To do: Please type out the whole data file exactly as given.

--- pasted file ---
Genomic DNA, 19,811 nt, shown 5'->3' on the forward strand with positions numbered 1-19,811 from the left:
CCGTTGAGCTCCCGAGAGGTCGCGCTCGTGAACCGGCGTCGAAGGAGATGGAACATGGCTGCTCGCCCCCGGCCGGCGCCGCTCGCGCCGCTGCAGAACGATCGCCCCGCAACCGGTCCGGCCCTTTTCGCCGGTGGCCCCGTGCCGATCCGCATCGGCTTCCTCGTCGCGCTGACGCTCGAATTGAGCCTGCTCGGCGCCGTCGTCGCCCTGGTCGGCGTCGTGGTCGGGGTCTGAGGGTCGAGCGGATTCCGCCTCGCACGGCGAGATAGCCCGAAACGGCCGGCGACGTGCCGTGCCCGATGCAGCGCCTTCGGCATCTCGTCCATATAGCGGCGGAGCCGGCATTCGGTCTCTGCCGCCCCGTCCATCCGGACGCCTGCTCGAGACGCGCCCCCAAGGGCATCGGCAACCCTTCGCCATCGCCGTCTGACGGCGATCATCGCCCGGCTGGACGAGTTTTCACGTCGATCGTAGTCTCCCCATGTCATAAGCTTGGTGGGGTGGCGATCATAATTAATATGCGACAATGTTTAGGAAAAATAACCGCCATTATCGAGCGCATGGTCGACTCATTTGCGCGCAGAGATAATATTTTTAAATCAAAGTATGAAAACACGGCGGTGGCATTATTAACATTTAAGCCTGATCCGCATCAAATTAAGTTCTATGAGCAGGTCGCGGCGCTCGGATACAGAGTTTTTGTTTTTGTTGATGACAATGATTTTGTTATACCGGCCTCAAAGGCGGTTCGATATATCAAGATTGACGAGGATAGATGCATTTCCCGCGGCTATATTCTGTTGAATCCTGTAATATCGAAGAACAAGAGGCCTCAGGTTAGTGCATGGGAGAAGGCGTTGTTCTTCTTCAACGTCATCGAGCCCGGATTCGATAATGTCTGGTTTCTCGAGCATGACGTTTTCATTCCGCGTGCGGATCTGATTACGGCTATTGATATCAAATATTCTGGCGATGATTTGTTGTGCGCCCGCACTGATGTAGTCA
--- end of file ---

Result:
Genomic DNA, 19,811 nt, shown 5'->3' on the forward strand with positions numbered 1-19,811 from the left:
CCGTTGAGCTCCCGAGAGGTCGCGCTCGTGAACCGGCGTCGAAGGAGATGGAACATGGCTGCTCGCCCCCGGCCGGCGCCGCTCGCGCCGCTGCAGAACGATCGCCCCGCAACCGGTCCGGCCCTTTTCGCCGGTGGCCCCGTGCCGATCCGCATCGGCTTCCTCGTCGCGCTGACGCTCGAATTGAGCCTGCTCGGCGCCGTCGTCGCCCTGGTCGGCGTCGTGGTCGGGGTCTGAGGGTCGAGCGGATTCCGCCTCGCACGGCGAGATAGCCCGAAACGGCCGGCGACGTGCCGTGCCCGATGCAGCGCCTTCGGCATCTCGTCCATATAGCGGCGGAGCCGGCATTCGGTCTCTGCCGCCCCGTCCATCCGGACGCCTGCTCGAGACGCGCCCCCAAGGGCATCGGCAACCCTTCGCCATCGCCGTCTGACGGCGATCATCGCCCGGCTGGACGAGTTTTCACGTCGATCGTAGTCTCCCCATGTCATAAGCTTGGTGGGGTGGCGATCATAATTAATATGCGACAATGTTTAGGAAAAATAACCGCCATTATCGAGCGCATGGTCGACTCATTTGCGCGCAGAGATAATATTTTTAAATCAAAGTATGAAAACACGGCGGTGGCATTATTAACATTTAAGCCTGATCCGCATCAAATTAAGTTCTATGAGCAGGTCGCGGCGCTCGGATACAGAGTTTTTGTTTTTGTTGATGACAATGATTTTGTTATACCGGCCTCAAAGGCGGTTCGATATATCAAGATTGACGAGGATAGATGCATTTCCCGCGGCTATATTCTGTTGAATCCTGTAATATCGAAGAACAAGAGGCCTCAGGTTAGTGCATGGGAGAAGGCGTTGTTCTTCTTCAACGTCATCGAGCCCGGATTCGATAATGTCTGGTTTCTCGAGCATGACGTTTTCATTCCGCGTGCGGATCTGATTACGGCTATTGATATCAAATATTCTGGCGATGATTTGTTGTGCGCCCGCACTGATGTAGTCA